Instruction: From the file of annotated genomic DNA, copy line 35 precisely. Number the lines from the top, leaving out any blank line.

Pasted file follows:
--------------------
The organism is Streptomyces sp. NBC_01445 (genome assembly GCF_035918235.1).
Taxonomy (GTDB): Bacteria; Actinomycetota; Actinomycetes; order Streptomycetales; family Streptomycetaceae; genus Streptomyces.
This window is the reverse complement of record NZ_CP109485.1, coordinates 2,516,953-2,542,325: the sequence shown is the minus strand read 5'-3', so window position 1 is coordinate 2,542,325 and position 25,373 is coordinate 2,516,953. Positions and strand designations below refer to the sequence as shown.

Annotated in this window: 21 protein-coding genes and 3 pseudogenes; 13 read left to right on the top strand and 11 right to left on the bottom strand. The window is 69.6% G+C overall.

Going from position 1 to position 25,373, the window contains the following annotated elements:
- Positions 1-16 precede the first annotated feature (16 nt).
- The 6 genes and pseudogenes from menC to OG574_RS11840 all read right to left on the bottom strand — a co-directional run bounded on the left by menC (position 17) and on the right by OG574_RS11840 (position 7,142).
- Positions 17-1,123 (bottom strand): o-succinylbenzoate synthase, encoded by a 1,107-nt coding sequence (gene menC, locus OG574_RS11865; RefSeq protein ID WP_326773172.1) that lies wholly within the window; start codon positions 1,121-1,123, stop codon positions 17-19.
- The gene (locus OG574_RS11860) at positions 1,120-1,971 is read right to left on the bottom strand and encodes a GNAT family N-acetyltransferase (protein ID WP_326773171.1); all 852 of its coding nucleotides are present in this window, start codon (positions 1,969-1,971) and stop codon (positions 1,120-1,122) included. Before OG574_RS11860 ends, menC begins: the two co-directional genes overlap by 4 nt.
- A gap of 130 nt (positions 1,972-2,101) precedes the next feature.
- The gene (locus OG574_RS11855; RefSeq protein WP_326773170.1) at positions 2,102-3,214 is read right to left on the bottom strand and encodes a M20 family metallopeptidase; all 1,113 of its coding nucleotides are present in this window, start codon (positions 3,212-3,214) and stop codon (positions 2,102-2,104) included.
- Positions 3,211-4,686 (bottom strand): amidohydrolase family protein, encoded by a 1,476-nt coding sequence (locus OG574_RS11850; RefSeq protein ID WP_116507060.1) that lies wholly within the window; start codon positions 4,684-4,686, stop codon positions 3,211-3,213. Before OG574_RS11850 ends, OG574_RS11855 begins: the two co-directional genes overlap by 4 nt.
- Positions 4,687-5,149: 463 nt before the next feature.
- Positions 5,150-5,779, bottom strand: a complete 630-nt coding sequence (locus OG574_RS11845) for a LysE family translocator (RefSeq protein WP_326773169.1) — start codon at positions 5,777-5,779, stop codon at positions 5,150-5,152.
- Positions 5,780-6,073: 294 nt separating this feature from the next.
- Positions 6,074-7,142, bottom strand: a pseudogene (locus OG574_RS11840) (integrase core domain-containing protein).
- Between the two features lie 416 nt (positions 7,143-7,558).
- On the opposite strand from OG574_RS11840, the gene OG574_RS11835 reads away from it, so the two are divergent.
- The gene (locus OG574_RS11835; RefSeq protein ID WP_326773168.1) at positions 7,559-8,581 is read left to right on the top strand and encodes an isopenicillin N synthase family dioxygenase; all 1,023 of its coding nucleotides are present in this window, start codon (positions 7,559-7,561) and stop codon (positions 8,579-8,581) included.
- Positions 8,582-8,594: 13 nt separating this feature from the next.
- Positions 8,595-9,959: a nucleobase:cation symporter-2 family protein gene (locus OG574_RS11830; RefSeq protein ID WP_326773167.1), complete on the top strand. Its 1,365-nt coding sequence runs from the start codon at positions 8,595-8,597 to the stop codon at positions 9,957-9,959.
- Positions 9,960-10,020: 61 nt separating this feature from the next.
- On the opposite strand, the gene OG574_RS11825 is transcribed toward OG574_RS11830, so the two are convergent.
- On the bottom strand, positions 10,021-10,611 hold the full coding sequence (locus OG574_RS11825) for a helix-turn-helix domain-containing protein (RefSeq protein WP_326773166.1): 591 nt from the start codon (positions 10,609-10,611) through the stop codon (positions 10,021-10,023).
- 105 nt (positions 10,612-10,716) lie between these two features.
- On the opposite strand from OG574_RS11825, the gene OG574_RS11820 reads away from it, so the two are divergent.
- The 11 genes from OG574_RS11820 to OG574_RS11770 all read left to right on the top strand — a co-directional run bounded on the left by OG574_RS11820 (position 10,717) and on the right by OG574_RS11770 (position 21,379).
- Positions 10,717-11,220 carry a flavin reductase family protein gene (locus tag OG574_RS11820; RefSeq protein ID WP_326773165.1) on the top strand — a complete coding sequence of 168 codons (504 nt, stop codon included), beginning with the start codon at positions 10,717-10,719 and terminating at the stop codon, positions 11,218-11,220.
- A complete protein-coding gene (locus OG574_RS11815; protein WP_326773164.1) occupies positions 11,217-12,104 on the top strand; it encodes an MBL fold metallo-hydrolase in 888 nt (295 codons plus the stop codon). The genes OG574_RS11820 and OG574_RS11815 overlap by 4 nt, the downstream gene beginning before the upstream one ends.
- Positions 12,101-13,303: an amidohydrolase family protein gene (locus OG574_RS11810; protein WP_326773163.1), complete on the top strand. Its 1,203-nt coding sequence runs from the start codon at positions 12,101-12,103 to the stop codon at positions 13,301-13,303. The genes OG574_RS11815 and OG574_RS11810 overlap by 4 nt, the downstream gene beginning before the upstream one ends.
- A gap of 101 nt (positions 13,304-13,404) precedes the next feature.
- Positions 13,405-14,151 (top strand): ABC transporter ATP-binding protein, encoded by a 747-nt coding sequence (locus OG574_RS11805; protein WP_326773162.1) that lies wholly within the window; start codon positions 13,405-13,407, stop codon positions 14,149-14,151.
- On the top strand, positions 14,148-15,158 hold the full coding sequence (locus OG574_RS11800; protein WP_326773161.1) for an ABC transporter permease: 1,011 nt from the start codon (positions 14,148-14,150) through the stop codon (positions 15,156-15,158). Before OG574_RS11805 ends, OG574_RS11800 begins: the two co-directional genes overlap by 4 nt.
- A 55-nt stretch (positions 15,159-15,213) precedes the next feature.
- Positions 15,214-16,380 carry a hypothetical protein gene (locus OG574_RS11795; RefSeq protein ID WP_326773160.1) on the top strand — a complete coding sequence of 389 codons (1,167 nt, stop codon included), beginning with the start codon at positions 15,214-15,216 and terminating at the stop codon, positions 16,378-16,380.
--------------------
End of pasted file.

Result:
- Positions 15,214-16,380 carry a hypothetical protein gene (locus OG574_RS11795; RefSeq protein ID WP_326773160.1) on the top strand — a complete coding sequence of 389 codons (1,167 nt, stop codon included), beginning with the start codon at positions 15,214-15,216 and terminating at the stop codon, positions 16,378-16,380.